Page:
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Samyutta Nikaya

Saṁyutta Nikāya 55.6 Thapati Sutta
The Carpenters

Some carpenters explain the difficulties of their life to the Supreme Buddha.

Those days, several monks were repairing the Buddha’s robe, thinking that when his robe was repaired and the three months of the rain retreat had passed, the Buddha would set out traveling from city to city. Now, at that time, the carpenters Isidatta and Purāṇa were staying in the city of Sādhuka on some business. They heard about this.

So they posted someone on the road, saying, “Friend, let us know when you see the Blessed One coming, the Liberated One, the fully enlightened Buddha.” After three days, he saw the Buddha coming off in the distance. When he saw the Buddha, he went to the carpenters and said,

“Sirs, the Blessed One, the Liberated One, the fully enlightened Buddha is coming. Please come at your convenience.”

Then the carpenters went up to the Buddha, bowed respectfully, and followed behind him. Then the Buddha left the road, went to the root of a tree, and sat down on the seat spread out. The carpenters Isidatta and Purāṇa bowed respectfully, sat down to one side, and said to the Buddha,

“Bhante, when we hear that you will be leaving the city of Sāvatthī to wander in the Kosalan lands, we become sad and upset, thinking that you will be far from us. And when we hear that you have left the city of Sāvatthī and arrived in the Kosalan lands, we become sad and upset, thinking that you are far from us.

“And when we hear that you will be leaving the Kosalan lands to wander in the Mallian lands, we become sad and upset, thinking that you will be far from us. And when we hear that you have left the Kosalan lands and arrived in the Mallian lands, we become sad and upset, thinking that you are far from us.

“And when we hear that you will be leaving the Mallian lands to wander in the Vajjian lands… in the Kāsian lands… in the Māgadhan lands… And when we hear that you have left the Kāsian lands and arrived in the Māgadhan lands, we become sad and upset, thinking that you are far from us.

“However Bhante, when we hear that you will be leaving the Māgadhan lands to wander in the Kāsian lands, we become happy and joyful, thinking that you will be near to us. And when we hear that you have left the Māgadhan lands and arrived in the Kāsian lands… in the Vajjian lands… in the Mallian lands… in the Kosalan lands… you will be leaving the Kosalan lands to wander in the city of Sāvatthī, we become happy and joyful, thinking that you will be near to us.

“And when we hear that you are living in the city of Sāvatthī, in Jeta’s Grove, Anāthapiṇḍika’s monastery there is no greater happiness and joy, thinking that you are near to us.”

“Well then, carpenters, the home-life is not easy and that lifestyle leads to more defilements, but the monk-life is so peaceful and leads to detachment. Therefore, you must practice the Dhamma diligently.”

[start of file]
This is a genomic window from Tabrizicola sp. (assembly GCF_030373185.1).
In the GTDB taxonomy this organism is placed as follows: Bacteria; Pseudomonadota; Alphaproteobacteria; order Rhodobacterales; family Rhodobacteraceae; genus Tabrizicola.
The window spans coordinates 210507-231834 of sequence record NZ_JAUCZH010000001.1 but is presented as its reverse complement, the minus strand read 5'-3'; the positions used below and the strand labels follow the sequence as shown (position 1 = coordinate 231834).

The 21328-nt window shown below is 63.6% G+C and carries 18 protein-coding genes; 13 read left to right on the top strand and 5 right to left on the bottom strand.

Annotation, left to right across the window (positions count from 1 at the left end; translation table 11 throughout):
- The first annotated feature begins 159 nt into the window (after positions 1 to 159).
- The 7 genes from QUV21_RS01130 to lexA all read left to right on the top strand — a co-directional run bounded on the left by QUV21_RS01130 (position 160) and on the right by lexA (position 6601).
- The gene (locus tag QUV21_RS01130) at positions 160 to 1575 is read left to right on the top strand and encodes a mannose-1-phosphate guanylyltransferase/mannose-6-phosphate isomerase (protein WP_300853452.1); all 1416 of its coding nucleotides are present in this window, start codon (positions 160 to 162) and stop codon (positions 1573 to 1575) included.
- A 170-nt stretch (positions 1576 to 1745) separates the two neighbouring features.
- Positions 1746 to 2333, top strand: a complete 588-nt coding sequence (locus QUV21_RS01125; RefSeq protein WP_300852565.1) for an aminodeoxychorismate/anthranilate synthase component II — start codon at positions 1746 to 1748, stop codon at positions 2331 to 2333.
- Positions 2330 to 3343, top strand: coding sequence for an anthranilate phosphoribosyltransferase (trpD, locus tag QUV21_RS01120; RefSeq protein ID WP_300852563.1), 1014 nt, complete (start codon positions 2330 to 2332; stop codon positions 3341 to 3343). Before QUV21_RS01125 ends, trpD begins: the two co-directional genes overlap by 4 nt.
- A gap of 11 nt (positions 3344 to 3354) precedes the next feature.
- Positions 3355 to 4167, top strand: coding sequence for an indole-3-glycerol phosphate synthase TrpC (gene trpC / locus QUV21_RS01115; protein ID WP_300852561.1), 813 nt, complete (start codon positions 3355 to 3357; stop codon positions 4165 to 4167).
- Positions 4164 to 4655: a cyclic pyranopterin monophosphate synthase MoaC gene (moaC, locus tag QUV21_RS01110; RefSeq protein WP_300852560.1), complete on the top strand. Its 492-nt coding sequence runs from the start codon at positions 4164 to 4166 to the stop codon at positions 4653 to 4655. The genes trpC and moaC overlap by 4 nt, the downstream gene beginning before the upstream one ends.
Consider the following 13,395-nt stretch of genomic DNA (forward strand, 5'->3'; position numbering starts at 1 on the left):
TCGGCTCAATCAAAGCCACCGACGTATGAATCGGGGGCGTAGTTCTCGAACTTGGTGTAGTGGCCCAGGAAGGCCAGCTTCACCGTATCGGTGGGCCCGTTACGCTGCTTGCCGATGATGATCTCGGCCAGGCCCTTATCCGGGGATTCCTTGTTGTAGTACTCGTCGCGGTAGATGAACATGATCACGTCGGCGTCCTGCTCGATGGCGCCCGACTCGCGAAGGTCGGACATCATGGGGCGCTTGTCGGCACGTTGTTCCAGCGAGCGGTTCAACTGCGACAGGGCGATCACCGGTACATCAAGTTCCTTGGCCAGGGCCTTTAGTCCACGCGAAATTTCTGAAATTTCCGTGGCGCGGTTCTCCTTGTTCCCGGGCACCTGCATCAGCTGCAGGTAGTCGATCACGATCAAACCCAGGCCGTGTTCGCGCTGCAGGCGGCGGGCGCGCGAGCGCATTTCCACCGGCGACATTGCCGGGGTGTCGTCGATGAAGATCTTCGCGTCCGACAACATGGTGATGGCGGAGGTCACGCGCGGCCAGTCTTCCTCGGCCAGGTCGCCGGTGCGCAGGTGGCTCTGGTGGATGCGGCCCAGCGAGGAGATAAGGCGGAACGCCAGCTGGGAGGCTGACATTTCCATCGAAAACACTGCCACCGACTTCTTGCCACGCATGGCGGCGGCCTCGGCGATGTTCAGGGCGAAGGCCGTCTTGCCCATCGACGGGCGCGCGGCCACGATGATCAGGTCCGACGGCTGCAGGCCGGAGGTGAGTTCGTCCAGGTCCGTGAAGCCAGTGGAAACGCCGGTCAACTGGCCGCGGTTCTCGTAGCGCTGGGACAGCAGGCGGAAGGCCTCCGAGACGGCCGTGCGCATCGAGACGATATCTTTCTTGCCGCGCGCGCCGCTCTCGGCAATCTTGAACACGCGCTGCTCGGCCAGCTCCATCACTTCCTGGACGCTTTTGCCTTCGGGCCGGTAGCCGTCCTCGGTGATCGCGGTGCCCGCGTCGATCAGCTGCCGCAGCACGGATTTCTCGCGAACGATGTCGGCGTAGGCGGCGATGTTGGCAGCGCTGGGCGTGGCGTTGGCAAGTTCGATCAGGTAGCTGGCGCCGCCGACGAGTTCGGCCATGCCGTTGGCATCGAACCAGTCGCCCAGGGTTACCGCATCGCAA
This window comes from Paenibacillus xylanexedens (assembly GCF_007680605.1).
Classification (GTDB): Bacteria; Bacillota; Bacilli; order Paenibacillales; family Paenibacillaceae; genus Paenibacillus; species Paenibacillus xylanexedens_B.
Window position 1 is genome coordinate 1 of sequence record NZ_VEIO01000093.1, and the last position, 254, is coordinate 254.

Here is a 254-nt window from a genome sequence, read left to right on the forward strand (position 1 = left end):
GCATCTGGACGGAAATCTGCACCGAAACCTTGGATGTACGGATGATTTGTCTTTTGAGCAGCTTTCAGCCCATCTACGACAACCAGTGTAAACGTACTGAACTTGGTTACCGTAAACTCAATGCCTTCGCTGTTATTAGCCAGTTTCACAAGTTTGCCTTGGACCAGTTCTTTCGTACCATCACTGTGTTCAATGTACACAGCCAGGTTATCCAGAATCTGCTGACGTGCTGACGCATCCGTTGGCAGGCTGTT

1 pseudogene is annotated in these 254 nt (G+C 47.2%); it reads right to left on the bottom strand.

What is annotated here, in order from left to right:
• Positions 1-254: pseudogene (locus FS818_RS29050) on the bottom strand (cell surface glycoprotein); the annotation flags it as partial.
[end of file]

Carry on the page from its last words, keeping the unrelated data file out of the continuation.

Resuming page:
“Bhante, there is something that’s even more difficult than the home-life for us.”

“What is that?”

“Bhante, it’s when King Pasenadi wants to go and visit a park. We have to harness and prepare his royal elephants. Then we have to seat his dear and beloved wives on the elephants, one in front of us, and one behind. Those sisters smell like a freshly opened perfume box; that’s how the royal ladies smell with makeup on. The touch of those sisters is like a tuft of cotton-wool or padding; that’s how smooth the royal ladies are. Now at that time we must look after the elephants, the royal ladies, and ourselves. But, Bhante, we don’t recall having a lustful thought regarding those royal ladies. The effort needed to prevent the rising of lustful thoughts at that moment is more difficult than the home-life.”

“Well then, carpenters, the home-life is not easy and that lifestyle leads to more defilements, but the monk-life is so peaceful and leads to detachment. Therefore, you must practise the Dhamma diligently.

“A noble disciple who has four factors is a stream-enterer, not liable to be reborn in the miserable worlds, headed for Nibbāna.

“What four? A noble disciple has unshakable confidence in the Buddha… the Dhamma… the Saṅgha… He lives at home, rid of the stain of stinginess, ready to give, open-handed, with desire to give, committed to charity, loves to give and share. A noble disciple who has these four factors is a stream-enterer, not liable to be reborn in miserable worlds and is headed for Nibbāna.

“And carpenters, you have unshakable confidence in the Buddha… the Dhamma… the Saṅgha… And whatever you have available in your family, you share it all with those who are virtuous and of good character.

“What do you think, carpenters? How many people among the Kosalans are your equals when it comes to giving and sharing?”

“We’re fortunate, Bhante, so very fortunate, in that the Buddha understands us like this.”

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Saṁyutta Nikāya 55.6 Thapati Sutta: The Carpenters

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